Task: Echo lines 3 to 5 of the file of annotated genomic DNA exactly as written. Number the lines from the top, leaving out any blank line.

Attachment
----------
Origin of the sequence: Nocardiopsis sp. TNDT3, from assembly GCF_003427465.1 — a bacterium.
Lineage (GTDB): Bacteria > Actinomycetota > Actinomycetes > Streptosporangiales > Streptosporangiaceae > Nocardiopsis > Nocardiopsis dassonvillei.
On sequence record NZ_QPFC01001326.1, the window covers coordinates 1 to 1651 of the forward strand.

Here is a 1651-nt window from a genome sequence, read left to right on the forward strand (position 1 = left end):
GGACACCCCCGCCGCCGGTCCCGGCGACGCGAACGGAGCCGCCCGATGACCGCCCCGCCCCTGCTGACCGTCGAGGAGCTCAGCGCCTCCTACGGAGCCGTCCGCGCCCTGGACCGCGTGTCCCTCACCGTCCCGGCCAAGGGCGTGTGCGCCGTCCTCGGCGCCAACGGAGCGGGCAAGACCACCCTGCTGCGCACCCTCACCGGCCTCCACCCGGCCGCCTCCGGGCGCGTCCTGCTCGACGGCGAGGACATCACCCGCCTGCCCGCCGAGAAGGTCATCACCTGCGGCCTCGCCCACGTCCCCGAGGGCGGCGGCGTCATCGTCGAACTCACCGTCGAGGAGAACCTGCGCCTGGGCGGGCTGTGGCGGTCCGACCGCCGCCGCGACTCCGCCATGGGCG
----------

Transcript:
On sequence record NZ_QPFC01001326.1, the window covers coordinates 1 to 1651 of the forward strand.

Here is a 1651-nt window from a genome sequence, read left to right on the forward strand (position 1 = left end):
GGACACCCCCGCCGCCGGTCCCGGCGACGCGAACGGAGCCGCCCGATGACCGCCCCGCCCCTGCTGACCGTCGAGGAGCTCAGCGCCTCCTACGGAGCCGTCCGCGCCCTGGACCGCGTGTCCCTCACCGTCCCGGCCAAGGGCGTGTGCGCCGTCCTCGGCGCCAACGGAGCGGGCAAGACCACCCTGCTGCGCACCCTCACCGGCCTCCACCCGGCCGCCTCCGGGCGCGTCCTGCTCGACGGCGAGGACATCACCCGCCTGCCCGCCGAGAAGGTCATCACCTGCGGCCTCGCCCACGTCCCCGAGGGCGGCGGCGTCATCGTCGAACTCACCGTCGAGGAGAACCTGCGCCTGGGCGGGCTGTGGCGGTCCGACCGCCGCCGCGACTCCGCCATGGGCG